Microcontroller comm with a computer monitor

Prolific Hack a Day author [Mike S] has been playing in his lab again and he’s come up with a neat way to talk to microcontrollers with an LCD monitor. The basic idea behind [Mike]‘s work isn’t much different from the weird and/or cool Timex Datalink watch from the 1990s.

Despite the fancy dev board, the hardware is very simple – a photoresistor is pointed at a computer monitor and reads bits using Manchester encoding. The computer flashes a series of black and white screens thanks to a simple Javascript/HTML page, and data is (mostly) transmitted to the micro. [Mike] says he has about a failed message about 60% of the time, and he’s not quite sure where the problem is. He’s looking into another kind of Manchester encoding that uses samples instead of edges, so we hope everything works out for him.

This build is very similar – and was inspired by – an earlier post about microcontroller communication with flashing lights. Still, [Mike]‘s build reminds us of the strangely futuristic Ironman watch we had in ’97. Check out [Mike]‘s demo of his computer/micro comm link after the break and his code on github.

Comments

  1. svofski says:

    A few suggestions:
    – start sending with a sync sequence of known chars that would permit the micro to tune the timers/counters to sender’s frequency
    – use FSK like in old computers: basically it translates to short pulse/long pulse; there’s almost no way to lose sync this way
    – use start/stop bits
    – use a photodiode/comparator with hysteresis instead of a photoresistor

    As for JavaScript in browser reliability, I’d say it should be pretty good up to some point. Maybe it’s a good idea to flash a smaller square instead of the entire page background.

  2. Anonymous says:

    Homebrew ROB the Robot, anyone?

  3. Simon says:

    My bank uses something very much like this to talk to the TAN generator. As of now it’s pretty wide spread in germany and has a lot of advantages, total portability for example.

    See it at ~45seconds in this video:

    Cheers

  4. Jerry says:

    My guess would be that the CDS cell (LDR) is too slow to catch the needed edges. I’d try with a phototransistor per the first post, or maybe even a solar cell as a sensor. These react much more quickly to changes in light levels than a CDS cell.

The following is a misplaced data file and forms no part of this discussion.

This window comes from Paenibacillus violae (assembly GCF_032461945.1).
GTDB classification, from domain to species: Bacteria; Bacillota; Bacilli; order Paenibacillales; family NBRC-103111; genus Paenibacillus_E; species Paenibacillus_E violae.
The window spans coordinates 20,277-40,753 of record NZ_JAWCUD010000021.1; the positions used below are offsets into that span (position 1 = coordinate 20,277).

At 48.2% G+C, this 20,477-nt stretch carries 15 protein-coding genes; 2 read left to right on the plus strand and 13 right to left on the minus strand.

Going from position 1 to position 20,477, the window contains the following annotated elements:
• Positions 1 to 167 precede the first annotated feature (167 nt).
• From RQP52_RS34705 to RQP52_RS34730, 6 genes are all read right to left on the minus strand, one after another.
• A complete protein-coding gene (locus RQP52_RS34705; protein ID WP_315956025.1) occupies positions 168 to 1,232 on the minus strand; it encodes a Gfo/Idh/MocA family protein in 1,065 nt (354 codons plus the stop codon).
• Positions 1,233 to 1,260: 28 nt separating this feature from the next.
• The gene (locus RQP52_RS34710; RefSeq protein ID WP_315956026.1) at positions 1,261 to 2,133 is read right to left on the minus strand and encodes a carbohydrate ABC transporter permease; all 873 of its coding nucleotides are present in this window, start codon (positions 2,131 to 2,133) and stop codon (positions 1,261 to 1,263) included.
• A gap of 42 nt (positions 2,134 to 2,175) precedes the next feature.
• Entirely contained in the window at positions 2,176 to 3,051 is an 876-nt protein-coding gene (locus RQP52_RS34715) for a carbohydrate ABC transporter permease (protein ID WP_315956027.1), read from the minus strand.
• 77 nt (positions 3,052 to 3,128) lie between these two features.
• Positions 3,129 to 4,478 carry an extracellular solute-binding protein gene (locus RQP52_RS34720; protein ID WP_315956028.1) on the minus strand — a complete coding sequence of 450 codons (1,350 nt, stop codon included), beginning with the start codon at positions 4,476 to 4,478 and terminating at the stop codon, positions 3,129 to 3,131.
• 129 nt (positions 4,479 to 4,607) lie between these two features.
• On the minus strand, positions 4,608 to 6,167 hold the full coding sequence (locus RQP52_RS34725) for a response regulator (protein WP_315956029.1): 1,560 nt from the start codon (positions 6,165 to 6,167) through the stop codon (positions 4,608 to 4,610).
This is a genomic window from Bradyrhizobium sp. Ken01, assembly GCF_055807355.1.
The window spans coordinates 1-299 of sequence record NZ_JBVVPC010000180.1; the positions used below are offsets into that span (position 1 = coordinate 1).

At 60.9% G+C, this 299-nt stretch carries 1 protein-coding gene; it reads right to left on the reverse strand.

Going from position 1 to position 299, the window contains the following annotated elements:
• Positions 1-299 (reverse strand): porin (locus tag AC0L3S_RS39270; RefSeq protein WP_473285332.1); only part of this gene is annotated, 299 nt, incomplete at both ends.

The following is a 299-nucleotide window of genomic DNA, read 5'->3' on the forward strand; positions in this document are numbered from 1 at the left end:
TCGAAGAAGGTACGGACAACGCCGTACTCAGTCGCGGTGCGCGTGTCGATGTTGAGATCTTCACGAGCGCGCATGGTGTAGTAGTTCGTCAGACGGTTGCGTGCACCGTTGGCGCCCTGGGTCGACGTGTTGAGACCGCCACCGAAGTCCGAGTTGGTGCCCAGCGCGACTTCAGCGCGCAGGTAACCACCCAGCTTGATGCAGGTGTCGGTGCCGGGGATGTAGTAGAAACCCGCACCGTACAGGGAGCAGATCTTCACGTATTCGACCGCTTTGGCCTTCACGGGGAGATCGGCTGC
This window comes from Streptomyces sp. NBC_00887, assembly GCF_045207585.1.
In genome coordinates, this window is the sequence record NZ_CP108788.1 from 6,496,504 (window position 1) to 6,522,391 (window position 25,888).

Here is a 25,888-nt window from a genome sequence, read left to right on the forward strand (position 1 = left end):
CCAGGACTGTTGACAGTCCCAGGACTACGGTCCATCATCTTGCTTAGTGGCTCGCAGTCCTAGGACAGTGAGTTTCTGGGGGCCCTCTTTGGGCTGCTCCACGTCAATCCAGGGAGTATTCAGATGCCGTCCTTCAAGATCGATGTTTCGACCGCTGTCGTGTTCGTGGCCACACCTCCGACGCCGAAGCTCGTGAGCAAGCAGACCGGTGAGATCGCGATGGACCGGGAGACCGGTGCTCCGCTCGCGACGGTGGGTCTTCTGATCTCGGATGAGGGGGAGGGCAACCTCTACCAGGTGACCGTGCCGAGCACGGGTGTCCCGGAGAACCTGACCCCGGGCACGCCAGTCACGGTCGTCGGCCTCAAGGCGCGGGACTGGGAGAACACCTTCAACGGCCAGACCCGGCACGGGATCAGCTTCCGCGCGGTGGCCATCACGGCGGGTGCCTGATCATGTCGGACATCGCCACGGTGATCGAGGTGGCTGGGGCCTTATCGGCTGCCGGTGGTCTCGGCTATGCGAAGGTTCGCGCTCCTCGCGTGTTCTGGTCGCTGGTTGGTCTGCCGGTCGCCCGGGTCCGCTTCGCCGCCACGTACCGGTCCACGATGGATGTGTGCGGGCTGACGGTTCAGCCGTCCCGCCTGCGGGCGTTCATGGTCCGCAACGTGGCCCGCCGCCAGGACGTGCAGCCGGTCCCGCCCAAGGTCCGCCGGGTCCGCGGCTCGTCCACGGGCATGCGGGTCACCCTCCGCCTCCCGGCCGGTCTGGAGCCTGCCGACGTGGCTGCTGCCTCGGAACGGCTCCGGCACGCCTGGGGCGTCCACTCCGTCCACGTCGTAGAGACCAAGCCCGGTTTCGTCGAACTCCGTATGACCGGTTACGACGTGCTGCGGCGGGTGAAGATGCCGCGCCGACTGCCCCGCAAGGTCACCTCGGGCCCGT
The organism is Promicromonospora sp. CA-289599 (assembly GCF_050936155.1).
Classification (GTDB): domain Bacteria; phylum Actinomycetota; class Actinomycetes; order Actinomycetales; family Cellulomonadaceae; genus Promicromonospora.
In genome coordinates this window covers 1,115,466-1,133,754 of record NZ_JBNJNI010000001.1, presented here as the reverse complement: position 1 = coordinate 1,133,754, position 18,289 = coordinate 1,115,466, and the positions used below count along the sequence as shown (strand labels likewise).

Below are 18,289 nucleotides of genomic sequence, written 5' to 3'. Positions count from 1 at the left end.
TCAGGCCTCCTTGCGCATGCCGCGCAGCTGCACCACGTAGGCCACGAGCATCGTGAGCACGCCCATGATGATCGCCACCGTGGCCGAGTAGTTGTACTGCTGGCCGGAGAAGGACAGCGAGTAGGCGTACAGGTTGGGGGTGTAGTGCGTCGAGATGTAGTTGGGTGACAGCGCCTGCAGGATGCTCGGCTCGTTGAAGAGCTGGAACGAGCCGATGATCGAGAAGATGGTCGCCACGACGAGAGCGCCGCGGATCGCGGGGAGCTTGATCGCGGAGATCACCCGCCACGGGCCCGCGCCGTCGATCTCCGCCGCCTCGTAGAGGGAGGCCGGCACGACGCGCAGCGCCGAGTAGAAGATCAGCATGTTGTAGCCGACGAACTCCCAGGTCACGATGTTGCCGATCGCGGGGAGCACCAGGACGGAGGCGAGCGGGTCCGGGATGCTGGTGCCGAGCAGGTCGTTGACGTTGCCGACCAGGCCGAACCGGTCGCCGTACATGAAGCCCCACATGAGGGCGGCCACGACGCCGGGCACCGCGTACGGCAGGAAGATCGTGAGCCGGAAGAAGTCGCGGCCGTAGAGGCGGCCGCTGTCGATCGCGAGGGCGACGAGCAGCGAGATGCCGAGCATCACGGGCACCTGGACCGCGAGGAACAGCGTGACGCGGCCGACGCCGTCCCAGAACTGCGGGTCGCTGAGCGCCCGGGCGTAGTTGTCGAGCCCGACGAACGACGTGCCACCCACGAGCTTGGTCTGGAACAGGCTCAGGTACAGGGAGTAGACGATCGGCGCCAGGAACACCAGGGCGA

Cool project, though. Good luck.

  5. matt says:

    Not entirely related, but you could also hook the uC to the DDC lines on the VGA or DVI bus, its I2C.

    http://en.wikipedia.org/wiki/Display_Data_Channel

  6. Gary says:

    Now I wonder how quickly the NUM/CAPS/SCROLL LOCK LEDs could be flashed on a keyboard in order to send data.

  7. malikai says:

    I miss my DataLink. Ah, nostalgia.

  8. Stefan says:

    My guess is that the browser renderer is having a hard time keeping up. Try something more low-level like a fullscreen native application.

  9. The Geekiest Guy says:

    Maybe try sampling with a harmonic of 60Hz, or whatever frequency your power lines are, I had a similar problem with something a project and ended up using a harmonic of 60Hz because my controllers PWM interface ended up picking up RF interference.
    Just a thought, good luck.

  10. The Geekiest Guy says:

    Parallax has a light to frequency convertor (8 pin DIP) I’ve used that was pretty damn reliable, could probably find an equivalent part on the cheap too…

  11. Andreas says:

    Browser rendering!!! definitely!! I am working in a company, developing those codes for online-banking applications. Our stuff is completely JS driven and is about the size seen in the video.
    if you resize this code generating thing to large, the browser rendering engine cant get it. you definitely should try just flashing a little area!!

    maybe thats not the solution, but it keeps you from running into another source of error…

    with smaller sizes its possible to send multiple data flashes at once, like seen in the video at 0:55

    this is even slightly slower than it could be…
    But using the resize function, or trying that on a netbook (like my asus eee901) realy sucks…

  12. Neoxy says:

    This could be used to decode hidden messages in flashing GIF images… Anyone thought of that?

  13. leprosexy says:

    Back when I was a kid I had this tiny little rinky-dink monotone LCD touchscreen PDA about the size of two books of matches side by side (if the device was on its side, in terms of physical dimensions). Although it was pretty lame and didn’t have much functionality, you could run software on your home PC that could download games and programs, and then hold this little device up to the screen and it would download the data and compile it into a running program.
    Almost all of the time unless my arm got tired holding the damn thing up to the screen, (when I was binge downloading apps and games) it would transfer completely. I can’t say I know how much data was being passed and how much was redundant, but it worked on a laptop screen that was running a max of 60Hz refresh rate.

    Also, Neoxy, awesome idea but you’d need to coordinate your color scheme well in the gif and have a well defined tolerance for accepting certain colors as a signal or just fluff.

  14. Stevo says:

    Dude hook up 4 – 8 of them and flash sections of the screen then you can send one char at a time! Much faster data rate.
    Also have you hooked a scope up to the CDS cell to see if it interprets the flashing cleanly? Maybe its not hitting the Vih threashold of the micro sometimes

    • The Geekiest Guy says:

      I just came back to post that very point, checking to make sure that the cell is hitting its threshold is the next logical step if you haven’t checked. Good call…

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